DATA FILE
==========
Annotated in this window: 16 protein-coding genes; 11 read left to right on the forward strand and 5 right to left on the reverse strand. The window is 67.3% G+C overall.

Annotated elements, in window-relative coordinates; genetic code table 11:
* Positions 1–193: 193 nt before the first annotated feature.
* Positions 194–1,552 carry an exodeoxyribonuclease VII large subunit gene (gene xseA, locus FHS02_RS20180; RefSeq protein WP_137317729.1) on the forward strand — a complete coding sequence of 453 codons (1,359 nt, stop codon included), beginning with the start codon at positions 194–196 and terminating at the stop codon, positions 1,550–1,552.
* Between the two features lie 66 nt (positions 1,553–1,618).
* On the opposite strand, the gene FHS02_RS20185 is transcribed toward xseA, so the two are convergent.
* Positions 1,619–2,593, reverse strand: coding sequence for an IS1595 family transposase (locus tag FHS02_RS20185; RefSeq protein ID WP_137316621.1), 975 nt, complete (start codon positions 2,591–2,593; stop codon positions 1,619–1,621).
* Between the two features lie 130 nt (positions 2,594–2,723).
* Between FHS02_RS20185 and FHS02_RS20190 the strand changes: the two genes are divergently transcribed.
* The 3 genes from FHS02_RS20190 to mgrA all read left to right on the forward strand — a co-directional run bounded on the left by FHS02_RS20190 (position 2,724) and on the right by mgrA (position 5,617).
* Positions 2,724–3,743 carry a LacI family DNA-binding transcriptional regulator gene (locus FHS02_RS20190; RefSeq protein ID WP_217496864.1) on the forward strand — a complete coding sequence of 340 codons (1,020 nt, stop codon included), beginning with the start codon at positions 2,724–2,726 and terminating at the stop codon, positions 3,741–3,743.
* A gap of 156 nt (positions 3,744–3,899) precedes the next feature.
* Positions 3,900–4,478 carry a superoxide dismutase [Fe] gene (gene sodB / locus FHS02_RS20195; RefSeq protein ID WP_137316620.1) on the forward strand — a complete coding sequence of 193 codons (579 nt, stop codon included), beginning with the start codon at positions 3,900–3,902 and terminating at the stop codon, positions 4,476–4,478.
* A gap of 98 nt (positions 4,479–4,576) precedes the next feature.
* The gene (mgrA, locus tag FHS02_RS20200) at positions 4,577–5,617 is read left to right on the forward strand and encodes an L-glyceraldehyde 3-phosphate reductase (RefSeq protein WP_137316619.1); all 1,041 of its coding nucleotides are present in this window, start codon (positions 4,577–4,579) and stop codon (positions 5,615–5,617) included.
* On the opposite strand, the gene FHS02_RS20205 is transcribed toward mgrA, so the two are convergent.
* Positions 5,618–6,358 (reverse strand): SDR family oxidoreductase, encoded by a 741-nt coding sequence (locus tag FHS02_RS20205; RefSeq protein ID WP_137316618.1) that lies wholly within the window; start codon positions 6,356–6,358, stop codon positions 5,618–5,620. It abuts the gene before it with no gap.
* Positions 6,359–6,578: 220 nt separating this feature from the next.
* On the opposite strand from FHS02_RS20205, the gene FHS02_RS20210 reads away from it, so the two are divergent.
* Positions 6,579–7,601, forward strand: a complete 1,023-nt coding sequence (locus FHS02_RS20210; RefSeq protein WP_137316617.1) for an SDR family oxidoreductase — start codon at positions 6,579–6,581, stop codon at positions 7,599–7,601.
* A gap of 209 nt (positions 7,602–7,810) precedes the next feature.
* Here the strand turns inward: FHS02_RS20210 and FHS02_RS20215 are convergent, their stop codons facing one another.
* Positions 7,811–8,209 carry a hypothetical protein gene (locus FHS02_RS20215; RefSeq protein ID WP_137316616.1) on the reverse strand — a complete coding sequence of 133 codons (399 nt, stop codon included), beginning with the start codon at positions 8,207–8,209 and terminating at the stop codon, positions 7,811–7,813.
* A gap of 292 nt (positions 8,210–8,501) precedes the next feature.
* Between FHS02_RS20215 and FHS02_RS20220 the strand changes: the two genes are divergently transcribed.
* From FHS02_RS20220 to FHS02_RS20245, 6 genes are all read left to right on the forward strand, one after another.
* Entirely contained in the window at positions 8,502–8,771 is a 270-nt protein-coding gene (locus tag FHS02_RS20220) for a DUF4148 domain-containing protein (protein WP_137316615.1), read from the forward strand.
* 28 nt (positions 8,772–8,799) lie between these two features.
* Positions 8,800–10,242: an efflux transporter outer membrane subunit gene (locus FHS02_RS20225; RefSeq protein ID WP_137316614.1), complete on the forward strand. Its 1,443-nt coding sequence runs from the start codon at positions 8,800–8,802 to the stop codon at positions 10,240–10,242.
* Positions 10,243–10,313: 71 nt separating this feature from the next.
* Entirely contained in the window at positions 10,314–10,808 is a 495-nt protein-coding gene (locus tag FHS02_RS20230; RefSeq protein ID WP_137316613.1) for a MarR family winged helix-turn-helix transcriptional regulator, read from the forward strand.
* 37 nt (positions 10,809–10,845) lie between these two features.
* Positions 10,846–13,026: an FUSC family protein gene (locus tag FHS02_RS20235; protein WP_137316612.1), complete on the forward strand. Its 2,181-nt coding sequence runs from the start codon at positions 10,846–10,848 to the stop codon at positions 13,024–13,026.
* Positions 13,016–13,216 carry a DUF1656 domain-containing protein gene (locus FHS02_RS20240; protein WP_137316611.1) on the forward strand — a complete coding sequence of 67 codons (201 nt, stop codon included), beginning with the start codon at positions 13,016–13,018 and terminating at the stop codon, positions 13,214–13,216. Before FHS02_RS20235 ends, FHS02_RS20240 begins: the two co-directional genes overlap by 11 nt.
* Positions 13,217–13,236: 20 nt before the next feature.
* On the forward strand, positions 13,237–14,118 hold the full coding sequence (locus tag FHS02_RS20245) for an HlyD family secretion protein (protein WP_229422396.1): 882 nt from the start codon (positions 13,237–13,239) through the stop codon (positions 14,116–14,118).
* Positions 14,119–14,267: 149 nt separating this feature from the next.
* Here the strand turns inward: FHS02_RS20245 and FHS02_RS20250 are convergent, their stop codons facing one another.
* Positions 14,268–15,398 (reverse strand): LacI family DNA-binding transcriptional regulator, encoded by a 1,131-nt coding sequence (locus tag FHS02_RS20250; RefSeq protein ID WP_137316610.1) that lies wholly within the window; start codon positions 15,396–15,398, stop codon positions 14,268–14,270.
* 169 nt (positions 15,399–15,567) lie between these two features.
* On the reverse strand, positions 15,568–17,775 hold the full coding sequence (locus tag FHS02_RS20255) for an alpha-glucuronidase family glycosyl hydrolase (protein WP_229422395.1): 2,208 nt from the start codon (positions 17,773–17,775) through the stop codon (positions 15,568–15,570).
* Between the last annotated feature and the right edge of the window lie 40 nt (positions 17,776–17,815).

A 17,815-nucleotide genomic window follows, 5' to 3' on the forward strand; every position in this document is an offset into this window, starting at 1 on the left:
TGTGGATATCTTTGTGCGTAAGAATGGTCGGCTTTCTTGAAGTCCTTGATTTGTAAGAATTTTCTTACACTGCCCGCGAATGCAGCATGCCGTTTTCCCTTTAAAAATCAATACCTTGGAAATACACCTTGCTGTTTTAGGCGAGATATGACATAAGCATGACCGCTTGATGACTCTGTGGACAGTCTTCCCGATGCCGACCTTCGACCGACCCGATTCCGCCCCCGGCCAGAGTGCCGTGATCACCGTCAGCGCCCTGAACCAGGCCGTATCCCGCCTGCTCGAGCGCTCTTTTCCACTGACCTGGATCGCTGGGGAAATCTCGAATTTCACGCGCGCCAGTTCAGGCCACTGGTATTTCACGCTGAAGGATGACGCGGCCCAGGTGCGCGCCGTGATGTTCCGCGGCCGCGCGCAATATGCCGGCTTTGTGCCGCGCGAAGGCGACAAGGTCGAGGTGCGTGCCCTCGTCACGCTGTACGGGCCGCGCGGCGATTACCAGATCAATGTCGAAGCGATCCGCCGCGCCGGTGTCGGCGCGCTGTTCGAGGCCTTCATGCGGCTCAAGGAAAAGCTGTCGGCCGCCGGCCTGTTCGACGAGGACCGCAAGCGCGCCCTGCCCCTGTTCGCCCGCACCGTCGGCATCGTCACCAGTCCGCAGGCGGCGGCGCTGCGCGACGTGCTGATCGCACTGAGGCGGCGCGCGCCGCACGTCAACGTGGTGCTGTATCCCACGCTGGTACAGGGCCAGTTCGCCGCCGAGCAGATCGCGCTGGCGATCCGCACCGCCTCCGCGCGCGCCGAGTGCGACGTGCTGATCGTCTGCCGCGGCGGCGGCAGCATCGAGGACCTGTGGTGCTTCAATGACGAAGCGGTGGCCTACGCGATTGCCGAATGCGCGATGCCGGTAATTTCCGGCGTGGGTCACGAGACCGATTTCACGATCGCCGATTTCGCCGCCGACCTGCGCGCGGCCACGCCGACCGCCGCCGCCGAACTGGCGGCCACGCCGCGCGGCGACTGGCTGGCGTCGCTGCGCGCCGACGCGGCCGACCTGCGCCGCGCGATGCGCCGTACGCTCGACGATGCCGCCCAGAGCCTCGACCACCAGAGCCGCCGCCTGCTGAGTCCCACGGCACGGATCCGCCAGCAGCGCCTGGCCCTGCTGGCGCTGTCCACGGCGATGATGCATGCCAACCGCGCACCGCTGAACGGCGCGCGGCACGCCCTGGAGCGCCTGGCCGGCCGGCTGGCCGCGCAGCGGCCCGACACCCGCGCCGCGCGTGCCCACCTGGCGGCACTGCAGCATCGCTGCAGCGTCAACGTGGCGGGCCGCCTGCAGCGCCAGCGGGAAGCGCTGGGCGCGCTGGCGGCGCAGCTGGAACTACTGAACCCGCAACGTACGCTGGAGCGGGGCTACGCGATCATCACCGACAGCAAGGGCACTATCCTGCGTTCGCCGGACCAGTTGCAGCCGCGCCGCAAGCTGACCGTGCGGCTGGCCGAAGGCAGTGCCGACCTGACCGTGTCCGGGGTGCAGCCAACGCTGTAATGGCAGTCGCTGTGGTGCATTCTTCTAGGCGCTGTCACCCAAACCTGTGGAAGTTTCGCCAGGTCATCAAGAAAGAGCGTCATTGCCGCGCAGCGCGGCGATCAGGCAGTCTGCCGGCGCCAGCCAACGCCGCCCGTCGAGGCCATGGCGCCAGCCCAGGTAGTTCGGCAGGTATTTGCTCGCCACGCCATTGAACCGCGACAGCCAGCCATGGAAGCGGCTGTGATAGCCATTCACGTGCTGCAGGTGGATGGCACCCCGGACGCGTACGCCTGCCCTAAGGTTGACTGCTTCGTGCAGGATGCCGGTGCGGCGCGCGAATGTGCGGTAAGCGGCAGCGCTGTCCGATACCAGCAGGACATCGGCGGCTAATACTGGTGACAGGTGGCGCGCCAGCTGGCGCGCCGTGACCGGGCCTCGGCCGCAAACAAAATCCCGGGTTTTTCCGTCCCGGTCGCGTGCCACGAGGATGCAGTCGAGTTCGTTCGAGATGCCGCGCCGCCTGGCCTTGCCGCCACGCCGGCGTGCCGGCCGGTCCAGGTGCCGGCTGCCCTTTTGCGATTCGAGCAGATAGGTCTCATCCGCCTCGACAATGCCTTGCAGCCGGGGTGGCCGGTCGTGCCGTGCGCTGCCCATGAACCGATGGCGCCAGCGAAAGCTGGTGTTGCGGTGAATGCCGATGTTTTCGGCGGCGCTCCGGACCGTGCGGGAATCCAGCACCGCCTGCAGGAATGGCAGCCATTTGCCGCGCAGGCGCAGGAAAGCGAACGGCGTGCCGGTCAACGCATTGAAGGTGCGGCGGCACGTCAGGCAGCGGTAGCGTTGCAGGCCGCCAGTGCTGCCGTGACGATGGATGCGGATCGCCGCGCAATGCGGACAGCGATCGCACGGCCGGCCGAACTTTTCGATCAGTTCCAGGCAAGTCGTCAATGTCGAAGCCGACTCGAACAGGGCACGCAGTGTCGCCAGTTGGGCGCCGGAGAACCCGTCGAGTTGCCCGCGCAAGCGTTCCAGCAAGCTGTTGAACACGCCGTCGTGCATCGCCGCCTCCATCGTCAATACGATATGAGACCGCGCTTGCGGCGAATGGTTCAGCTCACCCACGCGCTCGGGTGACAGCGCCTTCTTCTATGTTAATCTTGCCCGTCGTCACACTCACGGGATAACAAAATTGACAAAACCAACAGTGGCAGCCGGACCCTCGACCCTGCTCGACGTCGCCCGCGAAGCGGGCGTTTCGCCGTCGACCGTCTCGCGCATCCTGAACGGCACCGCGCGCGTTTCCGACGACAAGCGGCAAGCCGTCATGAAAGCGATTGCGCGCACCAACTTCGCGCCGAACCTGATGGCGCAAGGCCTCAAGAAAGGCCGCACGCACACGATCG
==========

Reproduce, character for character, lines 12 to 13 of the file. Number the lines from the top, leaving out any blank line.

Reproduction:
* A gap of 156 nt (positions 3,744–3,899) precedes the next feature.
* Positions 3,900–4,478 carry a superoxide dismutase [Fe] gene (gene sodB / locus FHS02_RS20195; RefSeq protein ID WP_137316620.1) on the forward strand — a complete coding sequence of 193 codons (579 nt, stop codon included), beginning with the start codon at positions 3,900–3,902 and terminating at the stop codon, positions 4,476–4,478.